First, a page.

We described our sample as ‘healthier than might be expected’ given they are often marginalized by both the mainstream LGBTQ+ community (who are critical of their ethical conclusions regarding same-sex sexual behaviour) and the conservative Christian community (who are critical of their enduring same-sex sexuality and use of sexual identity labels). On the DASS-21, about 80% of our sample were in the normal range for depression with only 12% in the mild range, 8% in the moderate range and 1% in the severe range. Even higher percentages of our sample fell in the normal range for anxiety (93%) and stress (94%).
We described our sample as ‘healthier than might be expected’.
Recall that we had three different ways of being celibate: celibate from all sexual relationships, celibate but open to an opposite-sex relationship, and in a mixed-orientation relationship. Of those who were celibate from all sexual relationships, 68% fell in the normal range for depression, 20% in the mild range, and 12% in the moderate range. While still ‘better than expected’, fewer were in the normal range than the other celibacy types.
Scores on the CCAPS were mixed. The CCAPS offers a Distress Index, which is a combination of scores on measures of depression, social and general anxiety, academic distress, and hostility, 92% were in the normal range and only 8% were elevated. On the specific subscale for depression, 76% fell in the normal range and 24% were elevated in depression. Again, a higher percentage of those celibate from all sexual relationships were elevated in depression (37%) and social anxiety (39%). This measure does not provide severity-level distinctions, such as mild, moderate, severe; it only indicates the presence (or absence) of elevated scores.
We also looked at well-being among celibate gay Christians. On the Personal Well-Being Scale, 63% of participants reported life satisfaction as high (27% as medium and only 10% as low). Again, those in mixed-orientation marriages rated higher (75% in the high range compared to 64% in the celibate but open to an opposite-sex relationship, and 53% in the celibate from all categories).
Where do celibate gay Christians tend to say that they struggle? Perhaps not surprisingly, on this measure they struggle in the areas of personal relationships, feeling part of their community, and future security.
We saw similar results on the Ryff Emotional Well-Being Scale. Participants scored particularly high on the personal growth subscale (91% in the normal range), but lower in the area of self-acceptance (63% in the normal range). Again, we saw differences across the three celibacy types; there were more people in mixed-orientation marriages scoring in a normal range as compared to the other two celibate groups.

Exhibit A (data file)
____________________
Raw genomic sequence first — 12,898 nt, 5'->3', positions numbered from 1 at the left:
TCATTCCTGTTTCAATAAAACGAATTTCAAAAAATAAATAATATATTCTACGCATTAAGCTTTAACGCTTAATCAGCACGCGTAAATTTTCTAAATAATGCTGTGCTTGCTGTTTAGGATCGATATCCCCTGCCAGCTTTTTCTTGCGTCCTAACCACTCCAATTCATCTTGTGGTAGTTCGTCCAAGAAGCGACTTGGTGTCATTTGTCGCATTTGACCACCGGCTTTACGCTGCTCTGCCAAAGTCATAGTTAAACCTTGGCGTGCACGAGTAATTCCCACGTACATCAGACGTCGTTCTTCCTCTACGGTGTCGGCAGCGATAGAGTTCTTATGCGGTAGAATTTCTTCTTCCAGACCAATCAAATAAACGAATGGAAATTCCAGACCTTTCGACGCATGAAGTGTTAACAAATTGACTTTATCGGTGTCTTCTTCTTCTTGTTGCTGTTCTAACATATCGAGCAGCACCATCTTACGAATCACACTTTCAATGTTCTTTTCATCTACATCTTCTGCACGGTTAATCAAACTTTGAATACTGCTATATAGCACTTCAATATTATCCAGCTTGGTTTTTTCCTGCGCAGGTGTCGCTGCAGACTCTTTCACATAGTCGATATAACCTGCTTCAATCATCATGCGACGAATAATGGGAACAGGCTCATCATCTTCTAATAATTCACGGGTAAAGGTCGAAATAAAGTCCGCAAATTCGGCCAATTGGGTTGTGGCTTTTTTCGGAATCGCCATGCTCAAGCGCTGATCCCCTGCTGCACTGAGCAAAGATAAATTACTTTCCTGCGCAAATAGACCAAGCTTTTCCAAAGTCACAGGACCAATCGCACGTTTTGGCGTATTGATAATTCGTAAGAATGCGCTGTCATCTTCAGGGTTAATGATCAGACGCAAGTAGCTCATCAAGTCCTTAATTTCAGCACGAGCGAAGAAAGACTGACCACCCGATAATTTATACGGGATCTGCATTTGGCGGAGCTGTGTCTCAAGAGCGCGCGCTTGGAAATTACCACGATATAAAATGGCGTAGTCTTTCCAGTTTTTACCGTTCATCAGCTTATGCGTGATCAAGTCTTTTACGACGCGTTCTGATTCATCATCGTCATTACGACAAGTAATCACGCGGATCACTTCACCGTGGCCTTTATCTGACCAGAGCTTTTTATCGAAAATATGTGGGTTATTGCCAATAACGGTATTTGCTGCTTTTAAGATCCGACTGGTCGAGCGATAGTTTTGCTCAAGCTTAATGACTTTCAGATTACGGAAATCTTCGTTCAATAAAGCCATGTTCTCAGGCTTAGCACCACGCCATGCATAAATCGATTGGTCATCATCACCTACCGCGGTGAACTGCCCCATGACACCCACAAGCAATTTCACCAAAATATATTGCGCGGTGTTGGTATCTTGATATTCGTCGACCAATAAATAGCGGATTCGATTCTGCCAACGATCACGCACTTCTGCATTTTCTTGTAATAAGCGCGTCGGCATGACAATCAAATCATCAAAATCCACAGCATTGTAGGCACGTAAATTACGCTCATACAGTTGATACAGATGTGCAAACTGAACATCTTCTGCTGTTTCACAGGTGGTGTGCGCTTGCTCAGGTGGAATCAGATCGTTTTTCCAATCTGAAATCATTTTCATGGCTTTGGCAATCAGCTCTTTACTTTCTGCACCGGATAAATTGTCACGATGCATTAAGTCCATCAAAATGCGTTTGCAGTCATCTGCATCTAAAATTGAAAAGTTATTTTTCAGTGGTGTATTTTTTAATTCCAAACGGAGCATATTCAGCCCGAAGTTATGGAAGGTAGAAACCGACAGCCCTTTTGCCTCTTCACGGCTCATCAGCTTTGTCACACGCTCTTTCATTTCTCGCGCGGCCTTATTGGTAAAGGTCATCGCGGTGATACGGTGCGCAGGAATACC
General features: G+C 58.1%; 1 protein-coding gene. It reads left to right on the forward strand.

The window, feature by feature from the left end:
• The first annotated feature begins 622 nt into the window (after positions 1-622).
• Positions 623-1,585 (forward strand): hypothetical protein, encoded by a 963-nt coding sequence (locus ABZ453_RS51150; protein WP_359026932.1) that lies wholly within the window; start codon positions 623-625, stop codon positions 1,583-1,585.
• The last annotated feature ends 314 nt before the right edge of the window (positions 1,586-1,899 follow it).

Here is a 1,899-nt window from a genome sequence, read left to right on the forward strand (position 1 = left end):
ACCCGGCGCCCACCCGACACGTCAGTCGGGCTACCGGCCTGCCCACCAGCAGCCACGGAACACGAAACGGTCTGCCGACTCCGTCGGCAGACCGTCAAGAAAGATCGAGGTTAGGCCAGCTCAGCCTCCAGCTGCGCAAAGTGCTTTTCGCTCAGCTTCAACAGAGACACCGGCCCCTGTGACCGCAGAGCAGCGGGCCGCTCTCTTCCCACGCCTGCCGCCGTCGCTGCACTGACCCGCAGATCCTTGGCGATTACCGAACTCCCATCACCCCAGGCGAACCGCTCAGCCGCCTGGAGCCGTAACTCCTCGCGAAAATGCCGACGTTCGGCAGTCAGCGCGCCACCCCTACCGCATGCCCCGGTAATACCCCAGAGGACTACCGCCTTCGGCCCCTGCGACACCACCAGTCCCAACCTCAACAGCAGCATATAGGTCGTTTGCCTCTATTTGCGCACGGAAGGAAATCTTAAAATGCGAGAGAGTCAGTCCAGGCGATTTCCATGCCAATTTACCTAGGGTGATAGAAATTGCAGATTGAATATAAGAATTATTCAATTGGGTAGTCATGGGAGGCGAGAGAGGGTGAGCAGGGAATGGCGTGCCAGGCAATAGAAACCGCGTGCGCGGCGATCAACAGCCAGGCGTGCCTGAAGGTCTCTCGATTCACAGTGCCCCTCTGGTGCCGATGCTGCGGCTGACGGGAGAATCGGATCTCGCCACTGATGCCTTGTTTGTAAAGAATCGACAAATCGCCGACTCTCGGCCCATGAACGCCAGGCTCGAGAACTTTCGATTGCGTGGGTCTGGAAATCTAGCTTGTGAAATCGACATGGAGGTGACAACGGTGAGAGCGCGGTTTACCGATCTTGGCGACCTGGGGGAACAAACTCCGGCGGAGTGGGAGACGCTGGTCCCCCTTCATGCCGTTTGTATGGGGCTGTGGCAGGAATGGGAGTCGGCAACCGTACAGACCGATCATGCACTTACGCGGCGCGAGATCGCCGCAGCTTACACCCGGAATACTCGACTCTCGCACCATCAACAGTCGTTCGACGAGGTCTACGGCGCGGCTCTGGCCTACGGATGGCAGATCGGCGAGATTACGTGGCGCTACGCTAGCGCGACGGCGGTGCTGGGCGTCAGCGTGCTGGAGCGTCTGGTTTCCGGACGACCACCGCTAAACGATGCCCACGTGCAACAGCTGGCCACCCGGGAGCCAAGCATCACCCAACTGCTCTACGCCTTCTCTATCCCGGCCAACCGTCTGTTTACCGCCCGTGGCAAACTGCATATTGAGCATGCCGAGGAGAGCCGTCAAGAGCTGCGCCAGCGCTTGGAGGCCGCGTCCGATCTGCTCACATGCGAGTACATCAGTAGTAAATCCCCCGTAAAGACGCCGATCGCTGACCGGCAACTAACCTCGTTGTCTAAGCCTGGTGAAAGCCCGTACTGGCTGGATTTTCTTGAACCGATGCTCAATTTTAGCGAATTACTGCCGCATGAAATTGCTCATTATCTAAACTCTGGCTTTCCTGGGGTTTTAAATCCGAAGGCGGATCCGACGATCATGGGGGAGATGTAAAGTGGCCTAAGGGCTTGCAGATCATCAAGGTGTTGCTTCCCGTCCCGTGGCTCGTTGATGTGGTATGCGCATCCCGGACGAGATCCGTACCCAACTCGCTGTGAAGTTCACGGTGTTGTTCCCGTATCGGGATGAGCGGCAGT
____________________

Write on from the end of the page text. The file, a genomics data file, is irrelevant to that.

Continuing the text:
What can we conclude? We recognize that the experiences of celibacy are different across these three types discussed. At the same time, it would be difficult to conclude that this sample is experiencing celibacy as an undue hardship as such, even among those who are celibate from all sexual relationships.
We saw in our research that our sample cares deeply about relationships and may experience some anxiety about them, as friendships are going to be weighted more significantly for those who do not have a marriage partner.5 Also, in a separate study, we reported on the experiences of friends who function as family to celibate gay Christians and learned how important the daily rhythms of family life are for celibate gay Christians, some of whom seek out couples or families to be in a more intentional relationship with, either living close to or sometimes living together. Perhaps some of these relationships can mitigate some of the risk for those who are celibate from all sexual relationships in particular and reflect a biblical concept of a church as a Christian family.
- Stanton L. Jones and Mark A. Yarhouse, Ex-Gays? A Longitudinal Study of Religiously Mediated Change in Sexual Orientation (InterVarsity Press Academic, 2007).
- Karen R. Keen, The Bible and Sexuality: A Course Reader (Contemplatio Publishing, 2020).
- Research by Richard Sipe and others on the experiences of Roman Catholic priests who take a vow of celibacy is also rather discouraging, although there are a number of methodological limitations to that research.
- Most of the findings are reported in detail in Mark A. Yarhouse and Olya Zaporozhets, Costly Obedience: What we Can Learn from the Celibate Gay Christian Community (Zondervan, 2019). Bear in mind that we used purposeful sampling and had 300 participants, mostly Protestant and mostly male. We do not claim the study to be a representative sample of celibate gay Christians.
- Yarhouse and Zaporozhets, Costly Obedience, pp. 105-110.